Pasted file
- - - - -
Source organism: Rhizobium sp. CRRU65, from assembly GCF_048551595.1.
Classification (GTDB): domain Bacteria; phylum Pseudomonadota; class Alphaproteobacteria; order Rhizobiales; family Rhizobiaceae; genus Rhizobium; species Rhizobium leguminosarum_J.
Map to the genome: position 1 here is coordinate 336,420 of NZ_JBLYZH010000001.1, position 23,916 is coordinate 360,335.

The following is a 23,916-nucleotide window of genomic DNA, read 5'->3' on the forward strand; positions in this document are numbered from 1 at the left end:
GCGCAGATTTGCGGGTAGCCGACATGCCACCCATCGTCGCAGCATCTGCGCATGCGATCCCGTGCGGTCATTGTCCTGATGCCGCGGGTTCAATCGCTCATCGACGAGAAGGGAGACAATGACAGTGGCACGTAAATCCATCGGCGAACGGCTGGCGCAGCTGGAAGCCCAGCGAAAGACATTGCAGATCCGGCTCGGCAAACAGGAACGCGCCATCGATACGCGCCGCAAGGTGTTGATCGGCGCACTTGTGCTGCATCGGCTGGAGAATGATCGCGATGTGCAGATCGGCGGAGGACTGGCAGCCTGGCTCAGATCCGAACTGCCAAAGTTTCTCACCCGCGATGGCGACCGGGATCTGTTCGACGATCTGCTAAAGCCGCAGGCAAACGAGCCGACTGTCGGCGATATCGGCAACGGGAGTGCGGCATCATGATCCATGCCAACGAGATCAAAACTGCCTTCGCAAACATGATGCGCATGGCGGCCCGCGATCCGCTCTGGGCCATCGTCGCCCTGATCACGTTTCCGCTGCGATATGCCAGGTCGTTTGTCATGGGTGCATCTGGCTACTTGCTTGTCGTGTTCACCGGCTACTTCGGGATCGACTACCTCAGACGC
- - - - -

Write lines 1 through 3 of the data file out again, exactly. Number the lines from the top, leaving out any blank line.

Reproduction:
Source organism: Rhizobium sp. CRRU65, from assembly GCF_048551595.1.
Classification (GTDB): domain Bacteria; phylum Pseudomonadota; class Alphaproteobacteria; order Rhizobiales; family Rhizobiaceae; genus Rhizobium; species Rhizobium leguminosarum_J.
Map to the genome: position 1 here is coordinate 336,420 of NZ_JBLYZH010000001.1, position 23,916 is coordinate 360,335.